Avalanche Safety For Skiers And Snowboarders

Believe it or not, Calgary … it’s that time of year again. The mountains will soon be covered in snow and the ski hills will reopen for another thrilling season. Unfortunately, along with the joys of downhill skiing and snowboarding comes the threat of avalanches-particularly for those who enjoy exploring the backcountry. What better time to contact Mountain Skills Academy in Canmore, Alberta, to enroll in one of their Avalanche Safety Training courses. It might just save a life.

Wikipedia describes an avalanche as, “a sudden rapid flow of snow down a slope, occurring when either natural triggers or human activity causes a critical escalating transition from the slow equilibrium evolution of the snow pack … Even small avalanches are a serious danger to life, even with properly trained and equipped companions who avoid the avalanche. Between 55 and 65 percent of victims buried in the open are killed, and only 80 percent of the victims remaining on the surface survive.”

Mountain Skills Academy is the only mountain school in Alberta that is owned and operated by a professional mountain guide-Eric Dumerac. His company’s avalanche safety training courses are Canadian Avalanche Association (CAA) approved and accredited, and they offer a combination of theoretical classroom training with practical skills training (field days) to ensure participants the best possible chance of protecting themselves from this natural disaster while exploring the backcountry. Mountain Skills Academy offers two courses in this area:

AST 1 (Avalanche Safety Training)

AST 1 is a two-day introductory course on avalanche safety designed specifically with backcountry skiers and snowboarders in mind and running the course using strictly backcountry equipment. The course is held in the Canmore and Banff, Alberta, areas of the Canadian Rockies and boasts a 1:8 guide to client ratio for a more personalized experience.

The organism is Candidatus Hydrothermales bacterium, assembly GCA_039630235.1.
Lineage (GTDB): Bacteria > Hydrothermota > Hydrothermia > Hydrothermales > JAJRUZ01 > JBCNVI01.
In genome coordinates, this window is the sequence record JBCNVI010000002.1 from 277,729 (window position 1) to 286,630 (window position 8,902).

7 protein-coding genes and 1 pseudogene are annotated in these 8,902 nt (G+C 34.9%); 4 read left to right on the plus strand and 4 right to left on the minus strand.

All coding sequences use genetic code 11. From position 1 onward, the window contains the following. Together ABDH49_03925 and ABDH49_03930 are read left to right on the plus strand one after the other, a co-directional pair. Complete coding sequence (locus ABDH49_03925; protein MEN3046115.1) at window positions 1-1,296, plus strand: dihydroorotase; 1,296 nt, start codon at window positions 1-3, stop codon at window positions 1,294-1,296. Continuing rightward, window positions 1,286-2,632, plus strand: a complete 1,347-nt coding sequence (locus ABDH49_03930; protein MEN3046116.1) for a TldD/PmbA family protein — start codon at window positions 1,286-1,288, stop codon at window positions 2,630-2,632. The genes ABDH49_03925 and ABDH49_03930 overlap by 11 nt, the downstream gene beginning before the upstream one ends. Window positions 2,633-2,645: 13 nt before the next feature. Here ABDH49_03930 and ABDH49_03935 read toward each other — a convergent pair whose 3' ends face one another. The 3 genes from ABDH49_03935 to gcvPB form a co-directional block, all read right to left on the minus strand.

When compared with similar courses, an important distinction for the AST 1 course is that it is offered on backcountry skis or snowboards only. Other instructors are known to offer the same course to cross country skiers-and even people in snow shoes and winter boots-simultaneously, and this seriously limits the amount of terrain the class can see for learning purposes. Mountain Skills Academy knows the more terrain one sees, the better; and this course exceeds the standards developed by the Canadian Avalanche Center (CAC) to ensure top notch safety skills are learned. It also serves as a perfect primer for those who have never skied or boarded in the backcountry before.

AST 2 Plus Course

The AST 2 Plus Course is designed as a follow-up course for backcountry skiers and snowboarders who have already taken the AST 1 course and are looking to further broaden their knowledge of avalanche safety. This four-day course is held in Rogers Pass, Glacier Park, British Columbia, and also boasts a 1:8 guide to client ratio for that more individualized approach. The most important teaching method employed here is that, under the close and direct supervision of the guide, participants are put in the lead to help them develop the best possible decision making processes possible.